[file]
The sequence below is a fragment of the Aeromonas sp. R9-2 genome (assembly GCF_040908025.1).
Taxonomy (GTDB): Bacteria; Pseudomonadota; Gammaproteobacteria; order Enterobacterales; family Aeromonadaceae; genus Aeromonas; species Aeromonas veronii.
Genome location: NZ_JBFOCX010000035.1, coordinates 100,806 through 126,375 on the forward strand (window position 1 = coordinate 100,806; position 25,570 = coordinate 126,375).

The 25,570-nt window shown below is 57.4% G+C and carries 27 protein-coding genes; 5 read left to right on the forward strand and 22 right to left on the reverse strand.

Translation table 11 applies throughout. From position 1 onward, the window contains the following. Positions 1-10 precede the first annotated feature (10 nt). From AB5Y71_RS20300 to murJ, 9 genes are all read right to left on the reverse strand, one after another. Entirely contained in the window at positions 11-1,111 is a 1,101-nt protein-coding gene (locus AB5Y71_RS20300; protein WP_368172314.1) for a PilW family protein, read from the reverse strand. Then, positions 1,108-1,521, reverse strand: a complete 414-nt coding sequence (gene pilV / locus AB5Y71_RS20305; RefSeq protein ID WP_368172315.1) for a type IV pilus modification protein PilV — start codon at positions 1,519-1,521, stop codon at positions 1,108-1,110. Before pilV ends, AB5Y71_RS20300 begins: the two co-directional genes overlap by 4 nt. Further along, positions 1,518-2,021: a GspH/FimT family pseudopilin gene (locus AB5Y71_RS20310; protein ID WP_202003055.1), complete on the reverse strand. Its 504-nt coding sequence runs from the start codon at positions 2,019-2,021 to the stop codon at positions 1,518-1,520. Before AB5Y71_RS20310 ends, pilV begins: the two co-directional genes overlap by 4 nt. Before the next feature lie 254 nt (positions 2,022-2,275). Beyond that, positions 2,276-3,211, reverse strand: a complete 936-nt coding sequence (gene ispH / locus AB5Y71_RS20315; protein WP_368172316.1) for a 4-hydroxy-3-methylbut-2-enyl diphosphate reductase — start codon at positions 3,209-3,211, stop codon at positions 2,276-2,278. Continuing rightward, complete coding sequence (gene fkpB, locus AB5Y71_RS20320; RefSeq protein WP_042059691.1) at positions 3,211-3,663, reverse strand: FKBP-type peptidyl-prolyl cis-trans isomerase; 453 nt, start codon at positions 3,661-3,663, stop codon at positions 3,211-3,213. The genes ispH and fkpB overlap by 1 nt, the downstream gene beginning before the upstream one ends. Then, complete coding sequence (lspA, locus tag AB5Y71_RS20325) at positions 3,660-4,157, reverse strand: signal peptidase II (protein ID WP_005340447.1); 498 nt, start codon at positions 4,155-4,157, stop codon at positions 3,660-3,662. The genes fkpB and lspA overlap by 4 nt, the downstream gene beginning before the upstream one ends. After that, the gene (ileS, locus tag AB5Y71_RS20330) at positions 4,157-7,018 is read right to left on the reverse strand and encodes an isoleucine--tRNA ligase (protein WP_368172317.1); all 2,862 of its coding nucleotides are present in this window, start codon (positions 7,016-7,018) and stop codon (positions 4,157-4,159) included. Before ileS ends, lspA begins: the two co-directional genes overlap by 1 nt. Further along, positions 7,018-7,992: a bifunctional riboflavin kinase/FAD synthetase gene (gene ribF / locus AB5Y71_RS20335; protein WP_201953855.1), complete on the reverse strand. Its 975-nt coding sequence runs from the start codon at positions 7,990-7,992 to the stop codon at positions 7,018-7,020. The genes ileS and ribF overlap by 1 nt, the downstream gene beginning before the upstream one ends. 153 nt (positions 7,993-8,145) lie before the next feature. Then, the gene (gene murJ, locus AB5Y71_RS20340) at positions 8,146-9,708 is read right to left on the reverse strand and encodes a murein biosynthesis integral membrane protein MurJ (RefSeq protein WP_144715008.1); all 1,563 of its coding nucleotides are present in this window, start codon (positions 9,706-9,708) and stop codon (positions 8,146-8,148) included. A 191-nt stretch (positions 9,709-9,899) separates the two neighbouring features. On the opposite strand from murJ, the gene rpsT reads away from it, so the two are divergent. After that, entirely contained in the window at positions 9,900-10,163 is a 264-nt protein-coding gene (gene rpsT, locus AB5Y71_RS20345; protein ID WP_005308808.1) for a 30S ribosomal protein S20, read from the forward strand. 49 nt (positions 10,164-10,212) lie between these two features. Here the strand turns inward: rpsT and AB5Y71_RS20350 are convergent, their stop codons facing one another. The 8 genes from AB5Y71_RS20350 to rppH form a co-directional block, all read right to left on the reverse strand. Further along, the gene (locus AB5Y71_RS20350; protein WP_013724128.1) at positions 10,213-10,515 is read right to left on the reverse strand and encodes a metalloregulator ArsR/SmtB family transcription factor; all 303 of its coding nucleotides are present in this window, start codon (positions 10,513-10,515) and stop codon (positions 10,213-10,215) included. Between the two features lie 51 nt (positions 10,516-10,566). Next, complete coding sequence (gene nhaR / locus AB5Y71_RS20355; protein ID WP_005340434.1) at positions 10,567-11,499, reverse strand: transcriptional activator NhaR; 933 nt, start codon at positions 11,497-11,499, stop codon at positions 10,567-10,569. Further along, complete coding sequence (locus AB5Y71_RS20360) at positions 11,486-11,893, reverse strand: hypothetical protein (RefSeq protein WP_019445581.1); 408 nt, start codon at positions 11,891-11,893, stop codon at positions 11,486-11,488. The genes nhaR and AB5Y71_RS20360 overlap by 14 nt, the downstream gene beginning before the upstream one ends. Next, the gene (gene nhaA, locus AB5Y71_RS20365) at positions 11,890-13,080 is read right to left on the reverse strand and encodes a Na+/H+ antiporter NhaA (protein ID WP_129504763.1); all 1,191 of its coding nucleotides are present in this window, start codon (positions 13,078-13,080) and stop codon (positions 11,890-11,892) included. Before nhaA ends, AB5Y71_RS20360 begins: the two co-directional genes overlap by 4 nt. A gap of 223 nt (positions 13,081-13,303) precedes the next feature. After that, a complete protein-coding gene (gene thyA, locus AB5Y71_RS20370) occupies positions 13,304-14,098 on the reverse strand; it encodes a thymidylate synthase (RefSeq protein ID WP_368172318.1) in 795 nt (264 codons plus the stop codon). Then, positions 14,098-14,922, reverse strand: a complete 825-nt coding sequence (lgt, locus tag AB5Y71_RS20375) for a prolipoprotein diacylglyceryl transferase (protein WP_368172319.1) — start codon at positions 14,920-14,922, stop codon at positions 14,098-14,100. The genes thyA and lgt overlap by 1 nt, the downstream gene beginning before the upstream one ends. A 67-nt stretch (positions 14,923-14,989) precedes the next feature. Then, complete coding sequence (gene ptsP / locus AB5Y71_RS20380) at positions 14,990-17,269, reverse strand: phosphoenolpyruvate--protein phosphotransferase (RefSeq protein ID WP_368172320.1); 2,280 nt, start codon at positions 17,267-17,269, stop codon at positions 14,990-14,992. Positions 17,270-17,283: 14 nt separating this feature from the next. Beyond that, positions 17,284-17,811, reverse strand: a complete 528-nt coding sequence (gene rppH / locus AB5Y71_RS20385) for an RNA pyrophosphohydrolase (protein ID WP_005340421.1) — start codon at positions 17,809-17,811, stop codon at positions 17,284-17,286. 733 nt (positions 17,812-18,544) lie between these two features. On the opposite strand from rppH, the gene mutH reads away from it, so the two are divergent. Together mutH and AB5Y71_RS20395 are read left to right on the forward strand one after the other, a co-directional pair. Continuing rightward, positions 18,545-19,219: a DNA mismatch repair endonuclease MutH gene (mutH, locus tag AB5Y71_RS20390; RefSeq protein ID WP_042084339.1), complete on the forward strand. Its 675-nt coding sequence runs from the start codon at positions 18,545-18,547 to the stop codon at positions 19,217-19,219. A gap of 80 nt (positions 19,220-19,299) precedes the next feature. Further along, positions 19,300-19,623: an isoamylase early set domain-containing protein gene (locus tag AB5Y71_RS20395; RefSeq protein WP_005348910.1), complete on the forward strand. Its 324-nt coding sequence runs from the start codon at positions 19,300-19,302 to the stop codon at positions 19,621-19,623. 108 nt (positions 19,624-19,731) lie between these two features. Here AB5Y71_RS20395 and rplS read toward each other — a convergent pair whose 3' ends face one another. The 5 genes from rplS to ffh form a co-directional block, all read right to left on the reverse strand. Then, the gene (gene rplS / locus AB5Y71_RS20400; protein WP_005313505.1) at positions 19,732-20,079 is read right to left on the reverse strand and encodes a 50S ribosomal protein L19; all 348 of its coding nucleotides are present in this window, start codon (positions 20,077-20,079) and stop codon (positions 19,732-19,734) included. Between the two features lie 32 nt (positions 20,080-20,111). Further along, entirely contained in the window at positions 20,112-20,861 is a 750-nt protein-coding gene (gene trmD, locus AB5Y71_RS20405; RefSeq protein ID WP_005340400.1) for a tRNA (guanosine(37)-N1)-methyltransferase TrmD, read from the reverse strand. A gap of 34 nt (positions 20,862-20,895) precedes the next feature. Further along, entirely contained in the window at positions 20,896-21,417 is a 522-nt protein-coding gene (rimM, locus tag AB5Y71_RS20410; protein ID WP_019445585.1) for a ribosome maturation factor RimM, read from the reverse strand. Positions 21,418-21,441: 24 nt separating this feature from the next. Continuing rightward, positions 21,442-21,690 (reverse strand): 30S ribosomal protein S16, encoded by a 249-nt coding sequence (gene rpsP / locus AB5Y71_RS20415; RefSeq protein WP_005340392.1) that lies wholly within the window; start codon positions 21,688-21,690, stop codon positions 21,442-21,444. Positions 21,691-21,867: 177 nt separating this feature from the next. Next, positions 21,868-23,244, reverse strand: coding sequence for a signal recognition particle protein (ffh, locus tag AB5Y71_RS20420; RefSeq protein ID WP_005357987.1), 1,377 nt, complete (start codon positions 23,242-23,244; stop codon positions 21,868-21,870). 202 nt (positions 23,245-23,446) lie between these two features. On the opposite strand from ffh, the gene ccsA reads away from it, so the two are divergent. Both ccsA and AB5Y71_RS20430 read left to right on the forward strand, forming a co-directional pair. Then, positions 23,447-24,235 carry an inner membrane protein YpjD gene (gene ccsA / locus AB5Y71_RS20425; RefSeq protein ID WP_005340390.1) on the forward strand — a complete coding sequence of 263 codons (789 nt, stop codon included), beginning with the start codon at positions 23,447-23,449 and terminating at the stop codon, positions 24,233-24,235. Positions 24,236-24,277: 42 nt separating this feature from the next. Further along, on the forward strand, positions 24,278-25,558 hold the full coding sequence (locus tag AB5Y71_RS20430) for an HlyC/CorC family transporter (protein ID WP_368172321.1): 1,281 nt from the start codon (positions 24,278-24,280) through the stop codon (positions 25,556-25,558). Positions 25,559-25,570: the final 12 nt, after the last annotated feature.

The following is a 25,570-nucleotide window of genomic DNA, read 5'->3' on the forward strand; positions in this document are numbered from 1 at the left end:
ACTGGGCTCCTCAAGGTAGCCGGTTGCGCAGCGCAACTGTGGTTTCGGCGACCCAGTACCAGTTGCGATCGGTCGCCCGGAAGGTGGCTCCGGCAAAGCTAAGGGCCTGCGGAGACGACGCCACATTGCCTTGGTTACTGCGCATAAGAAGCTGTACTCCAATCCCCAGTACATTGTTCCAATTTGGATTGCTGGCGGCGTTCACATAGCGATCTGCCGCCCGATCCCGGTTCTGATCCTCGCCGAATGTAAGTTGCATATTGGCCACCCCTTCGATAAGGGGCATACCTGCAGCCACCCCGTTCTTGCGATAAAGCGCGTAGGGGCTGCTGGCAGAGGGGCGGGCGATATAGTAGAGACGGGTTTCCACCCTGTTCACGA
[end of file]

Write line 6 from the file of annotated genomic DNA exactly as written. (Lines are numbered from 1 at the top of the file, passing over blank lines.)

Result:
The following is a 25,570-nucleotide window of genomic DNA, read 5'->3' on the forward strand; positions in this document are numbered from 1 at the left end: